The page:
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The Expansion of American Industry: The Technological Revolution The years following the Civil War saw a dramatic increase in the number of inventions submitted to the Patent and Trademark Office. A patent is a license to make, sell or use an invention. Number of inventions patented.
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The Technological Revolution
The years following the Civil War saw a dramatic increase in the number of inventions submitted to the Patent and Trademark Office. A patent is a license to make, sell or use an invention.
Number of inventions patented.
Thomas Edison’s favorite invention the phonograph.
“I was never so taken aback in my life– I was always afraid of things that worked for the first time,” Edison said of the phonograph.
The Fabulous Phonograph:From Tin Foil to High Fidelity.
Roland Gelatt, 1955
Advertisement for the Edison New Stand Phonograph, in Harper’s, Sept. 1898. Accessed 7-17-01
Iron invented in 1882
The vacuum cleaner was invented in 1869.
Images found in http://inventorsmuseum.com
Prior to the Civil War, much of the nation’s transportation was provided by steam ships or by short line connected railroad tracks. This changes with the completion of the Transcontinental Railroad in1869 at Promontory Point in Utah. The Transcontinental Railroad connected coast to coast.
Click on image to learn more about railroads from the Library of Congress. 7-17-01
Image from the Inventors Museum at http://www.inventorsmuseum.com/telegraph.htm. Accessed 7-17-01
Image from alpcom.it/hamradio
Samuel Morse is most known for perfecting
and patenting the telegraphy. Morse sent his
first message using his version of the telegraph in 1844.
Morse Code was a system of long and short electrical
impulses which represented every letter in the alphabet.
This jump started what many now refer to as the
Model of Bell’s Telephone, Reproduction # LC-D420-2586 DLC, Detroit Publishing Company, Prints and Photographs Division, Library of Congress. Accessed 7-17-01.
In 1876, Alexander Graham Bell patented his “talking telegraph”. His work originally started during work to help improve the lives of the hearing impaired.
Alexander Graham Bell’s design sketch of the telephone, ca. 1876, Reproduction # LC-MSS-51268-6 Alexander Graham Bell Family Papers, Manuscript Division, Library of Congress. 7-17-01
Most people agree that the knowledge that electric power was a very beneficial energy source was the most significant in the development of industry in the United States. The work of the “Wizard of Menlo Park”, Thomas Edison, was critical in making electricity available throughout the U.S.. His development of the light bulb using a bamboo filament instead of platinum lit the world. He later developed a plan for the first central power station.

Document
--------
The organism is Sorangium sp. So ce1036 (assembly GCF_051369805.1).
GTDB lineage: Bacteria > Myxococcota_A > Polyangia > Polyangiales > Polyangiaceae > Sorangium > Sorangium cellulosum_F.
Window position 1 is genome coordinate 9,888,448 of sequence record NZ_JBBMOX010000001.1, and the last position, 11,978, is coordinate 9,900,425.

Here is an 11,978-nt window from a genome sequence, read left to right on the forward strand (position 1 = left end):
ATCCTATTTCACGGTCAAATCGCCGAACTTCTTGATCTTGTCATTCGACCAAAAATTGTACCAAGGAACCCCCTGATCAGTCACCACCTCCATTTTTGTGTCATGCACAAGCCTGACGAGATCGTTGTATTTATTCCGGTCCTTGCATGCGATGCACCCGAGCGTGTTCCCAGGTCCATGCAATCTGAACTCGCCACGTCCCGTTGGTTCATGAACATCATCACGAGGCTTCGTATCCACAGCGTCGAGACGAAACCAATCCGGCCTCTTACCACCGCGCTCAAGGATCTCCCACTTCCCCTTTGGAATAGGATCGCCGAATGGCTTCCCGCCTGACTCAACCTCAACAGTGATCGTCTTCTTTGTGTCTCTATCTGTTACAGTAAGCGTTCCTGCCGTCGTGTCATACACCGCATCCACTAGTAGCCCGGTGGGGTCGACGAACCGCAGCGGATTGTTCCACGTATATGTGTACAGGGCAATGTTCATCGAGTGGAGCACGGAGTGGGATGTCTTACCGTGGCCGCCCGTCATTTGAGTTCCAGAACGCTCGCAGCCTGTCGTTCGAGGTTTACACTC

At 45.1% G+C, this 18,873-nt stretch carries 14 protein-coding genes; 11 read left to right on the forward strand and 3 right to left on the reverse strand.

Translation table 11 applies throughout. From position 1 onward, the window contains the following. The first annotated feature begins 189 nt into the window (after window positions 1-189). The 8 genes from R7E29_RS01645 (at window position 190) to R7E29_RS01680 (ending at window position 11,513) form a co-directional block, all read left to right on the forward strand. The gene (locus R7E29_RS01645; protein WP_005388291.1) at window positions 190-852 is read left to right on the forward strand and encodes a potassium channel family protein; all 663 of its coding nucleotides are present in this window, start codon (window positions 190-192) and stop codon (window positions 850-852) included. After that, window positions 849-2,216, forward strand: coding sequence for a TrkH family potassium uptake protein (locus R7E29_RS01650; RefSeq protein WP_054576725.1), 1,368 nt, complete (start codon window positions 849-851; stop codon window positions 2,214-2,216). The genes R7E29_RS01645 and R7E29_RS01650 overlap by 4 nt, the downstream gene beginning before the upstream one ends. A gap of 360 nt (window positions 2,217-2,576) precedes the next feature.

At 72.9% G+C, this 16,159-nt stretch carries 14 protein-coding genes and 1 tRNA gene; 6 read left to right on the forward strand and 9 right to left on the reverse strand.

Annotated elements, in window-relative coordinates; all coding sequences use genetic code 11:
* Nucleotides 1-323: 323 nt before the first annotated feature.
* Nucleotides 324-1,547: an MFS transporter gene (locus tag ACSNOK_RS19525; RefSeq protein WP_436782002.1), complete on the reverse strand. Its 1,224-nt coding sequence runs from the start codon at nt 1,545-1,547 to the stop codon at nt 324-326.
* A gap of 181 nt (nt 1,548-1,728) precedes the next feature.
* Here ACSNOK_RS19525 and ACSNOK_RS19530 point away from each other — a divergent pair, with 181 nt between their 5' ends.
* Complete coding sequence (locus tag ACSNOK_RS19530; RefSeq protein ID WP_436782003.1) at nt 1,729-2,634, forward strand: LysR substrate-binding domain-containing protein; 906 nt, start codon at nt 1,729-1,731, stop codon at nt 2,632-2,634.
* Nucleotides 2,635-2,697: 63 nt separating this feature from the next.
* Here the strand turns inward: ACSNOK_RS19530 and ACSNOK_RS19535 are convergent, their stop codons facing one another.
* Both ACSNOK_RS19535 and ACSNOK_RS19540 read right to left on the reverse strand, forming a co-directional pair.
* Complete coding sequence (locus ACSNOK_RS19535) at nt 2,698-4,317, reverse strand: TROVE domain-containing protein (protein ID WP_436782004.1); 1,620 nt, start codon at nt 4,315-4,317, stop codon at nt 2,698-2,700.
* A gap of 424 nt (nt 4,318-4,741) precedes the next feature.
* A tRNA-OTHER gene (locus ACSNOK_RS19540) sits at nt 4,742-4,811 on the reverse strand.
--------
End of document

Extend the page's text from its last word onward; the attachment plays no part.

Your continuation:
A model of Thomas Edison’s light bulb can now be found at the Smithsonian Institute.S.I. Image #13,369B. Accessed 7-17-01
Prior to 1856, railroad tracks, machinery and building frames were made out of iron. This changed when in 1856, Henry Bessemer received a patented for the Bessemer Process. This process made possible to make steel from iron by adding carbons and filtering out impurities. Steel was preferred over iron because it was flexible, lighter and stronger. The Bessemer Process made the mass production of steel possible and a new age of building began.
The Bessemer Process made mass production of goods possible further making industrialization a reality.
Bessemer Steelworks, Pittsburg Division
Photograph taken by William Henry Jackson in 1892. Image from the Library of Congress, American Memory Collection.
Reproduction # LC-D43-T01-1734 DLC
The Brooklyn Bridge completed in 1883 is the most noted symbol of industrialization and the new age of building. Designed by John A. Roebling, the bridge would allow for an easier connected between the cities of Manhattan and Brooklyn which are separated by the East River. No longer would the people of either city have to board ferries in the fierce winter to get back and forth to work. Nighttime travel between the 2 cities was also made possible by the massive string of electric light bulbs which lit up the bridge and the surrounding area.
The Brooklyn Bridge and South Street Seaport in 1900. (Photo by Library of Congress, Prints and Photos Division, Detroit Publishing Company Collection, LC-D4-90107) 7-23-01